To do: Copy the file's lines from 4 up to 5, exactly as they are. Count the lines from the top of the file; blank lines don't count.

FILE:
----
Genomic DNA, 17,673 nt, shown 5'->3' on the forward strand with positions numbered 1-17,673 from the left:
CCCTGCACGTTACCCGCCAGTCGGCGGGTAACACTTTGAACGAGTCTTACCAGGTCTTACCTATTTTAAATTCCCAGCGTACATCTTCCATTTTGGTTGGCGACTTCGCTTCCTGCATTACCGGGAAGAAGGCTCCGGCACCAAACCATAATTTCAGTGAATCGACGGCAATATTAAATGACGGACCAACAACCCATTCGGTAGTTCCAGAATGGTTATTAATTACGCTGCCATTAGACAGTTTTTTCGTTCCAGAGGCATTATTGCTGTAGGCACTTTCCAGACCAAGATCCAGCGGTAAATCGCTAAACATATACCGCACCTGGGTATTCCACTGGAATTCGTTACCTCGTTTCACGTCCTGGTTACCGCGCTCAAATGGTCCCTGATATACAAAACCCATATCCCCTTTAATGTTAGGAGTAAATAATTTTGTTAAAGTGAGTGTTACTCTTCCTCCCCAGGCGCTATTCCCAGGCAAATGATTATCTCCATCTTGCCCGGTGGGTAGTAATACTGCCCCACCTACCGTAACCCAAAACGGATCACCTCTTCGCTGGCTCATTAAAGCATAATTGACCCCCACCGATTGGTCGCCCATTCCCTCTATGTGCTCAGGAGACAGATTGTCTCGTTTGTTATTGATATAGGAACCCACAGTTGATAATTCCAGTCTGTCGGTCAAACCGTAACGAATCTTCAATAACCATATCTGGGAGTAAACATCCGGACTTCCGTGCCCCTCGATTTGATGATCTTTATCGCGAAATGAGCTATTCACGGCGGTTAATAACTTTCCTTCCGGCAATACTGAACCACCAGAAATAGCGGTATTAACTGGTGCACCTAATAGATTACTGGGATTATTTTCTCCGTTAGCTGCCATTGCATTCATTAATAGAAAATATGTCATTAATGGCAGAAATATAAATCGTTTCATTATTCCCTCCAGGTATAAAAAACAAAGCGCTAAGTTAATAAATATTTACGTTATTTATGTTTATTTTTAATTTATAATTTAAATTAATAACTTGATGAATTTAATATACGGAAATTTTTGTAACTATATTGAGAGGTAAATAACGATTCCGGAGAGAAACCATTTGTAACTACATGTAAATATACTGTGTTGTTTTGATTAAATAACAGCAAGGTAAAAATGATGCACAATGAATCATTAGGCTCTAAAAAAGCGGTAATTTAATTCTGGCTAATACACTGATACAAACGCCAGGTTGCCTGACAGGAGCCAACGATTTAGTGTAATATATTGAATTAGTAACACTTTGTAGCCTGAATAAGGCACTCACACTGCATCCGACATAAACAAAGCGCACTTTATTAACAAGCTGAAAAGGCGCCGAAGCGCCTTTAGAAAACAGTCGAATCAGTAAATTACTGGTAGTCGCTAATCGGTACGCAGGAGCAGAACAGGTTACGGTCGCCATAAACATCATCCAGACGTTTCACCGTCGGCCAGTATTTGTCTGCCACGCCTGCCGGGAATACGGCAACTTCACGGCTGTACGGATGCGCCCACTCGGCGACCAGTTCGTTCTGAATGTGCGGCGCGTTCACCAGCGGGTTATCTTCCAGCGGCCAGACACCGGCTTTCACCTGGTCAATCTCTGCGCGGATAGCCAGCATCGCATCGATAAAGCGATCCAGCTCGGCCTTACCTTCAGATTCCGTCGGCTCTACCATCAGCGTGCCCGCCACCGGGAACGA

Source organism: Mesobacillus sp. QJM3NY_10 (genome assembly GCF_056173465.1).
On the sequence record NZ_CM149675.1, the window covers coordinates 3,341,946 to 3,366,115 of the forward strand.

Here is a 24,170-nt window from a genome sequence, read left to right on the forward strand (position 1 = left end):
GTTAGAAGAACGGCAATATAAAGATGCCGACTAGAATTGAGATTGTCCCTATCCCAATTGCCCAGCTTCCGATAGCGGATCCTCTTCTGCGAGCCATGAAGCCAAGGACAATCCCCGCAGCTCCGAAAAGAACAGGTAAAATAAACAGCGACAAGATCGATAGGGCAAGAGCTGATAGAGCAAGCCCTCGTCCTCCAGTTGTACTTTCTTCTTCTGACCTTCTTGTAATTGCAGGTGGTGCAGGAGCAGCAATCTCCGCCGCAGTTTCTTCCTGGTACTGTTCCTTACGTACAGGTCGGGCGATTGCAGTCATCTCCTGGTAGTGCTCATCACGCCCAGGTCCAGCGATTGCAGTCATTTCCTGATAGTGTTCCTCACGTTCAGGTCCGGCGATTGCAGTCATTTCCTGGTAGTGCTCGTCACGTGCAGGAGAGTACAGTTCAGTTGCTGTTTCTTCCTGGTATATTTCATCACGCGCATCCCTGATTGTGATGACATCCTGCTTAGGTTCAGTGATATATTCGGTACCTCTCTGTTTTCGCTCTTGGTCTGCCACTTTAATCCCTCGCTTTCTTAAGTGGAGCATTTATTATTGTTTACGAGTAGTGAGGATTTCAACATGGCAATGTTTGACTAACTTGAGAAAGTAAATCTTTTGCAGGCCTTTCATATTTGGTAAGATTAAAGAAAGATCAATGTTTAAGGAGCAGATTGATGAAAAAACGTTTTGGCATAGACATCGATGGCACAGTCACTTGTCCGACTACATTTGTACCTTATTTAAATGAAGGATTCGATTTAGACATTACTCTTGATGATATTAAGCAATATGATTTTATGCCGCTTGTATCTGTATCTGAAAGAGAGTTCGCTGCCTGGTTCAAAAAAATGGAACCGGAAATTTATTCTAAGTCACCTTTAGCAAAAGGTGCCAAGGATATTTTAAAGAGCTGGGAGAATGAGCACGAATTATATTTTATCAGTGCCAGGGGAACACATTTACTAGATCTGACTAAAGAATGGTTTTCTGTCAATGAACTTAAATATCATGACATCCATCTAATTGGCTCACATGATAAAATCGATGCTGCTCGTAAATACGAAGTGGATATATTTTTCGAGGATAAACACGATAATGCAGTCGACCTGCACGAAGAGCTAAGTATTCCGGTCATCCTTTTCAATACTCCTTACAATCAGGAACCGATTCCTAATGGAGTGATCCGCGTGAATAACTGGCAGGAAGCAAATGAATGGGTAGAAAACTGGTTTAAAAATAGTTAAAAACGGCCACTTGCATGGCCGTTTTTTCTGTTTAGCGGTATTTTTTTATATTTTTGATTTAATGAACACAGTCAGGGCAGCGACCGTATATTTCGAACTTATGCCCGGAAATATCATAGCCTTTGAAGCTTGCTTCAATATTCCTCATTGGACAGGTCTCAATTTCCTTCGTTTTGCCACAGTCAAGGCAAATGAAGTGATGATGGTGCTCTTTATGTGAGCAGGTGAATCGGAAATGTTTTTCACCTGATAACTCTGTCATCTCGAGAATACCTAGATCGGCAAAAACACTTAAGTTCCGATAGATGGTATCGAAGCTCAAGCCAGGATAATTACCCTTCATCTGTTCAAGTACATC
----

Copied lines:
On the sequence record NZ_CM149675.1, the window covers coordinates 3,341,946 to 3,366,115 of the forward strand.

Here is a 24,170-nt window from a genome sequence, read left to right on the forward strand (position 1 = left end):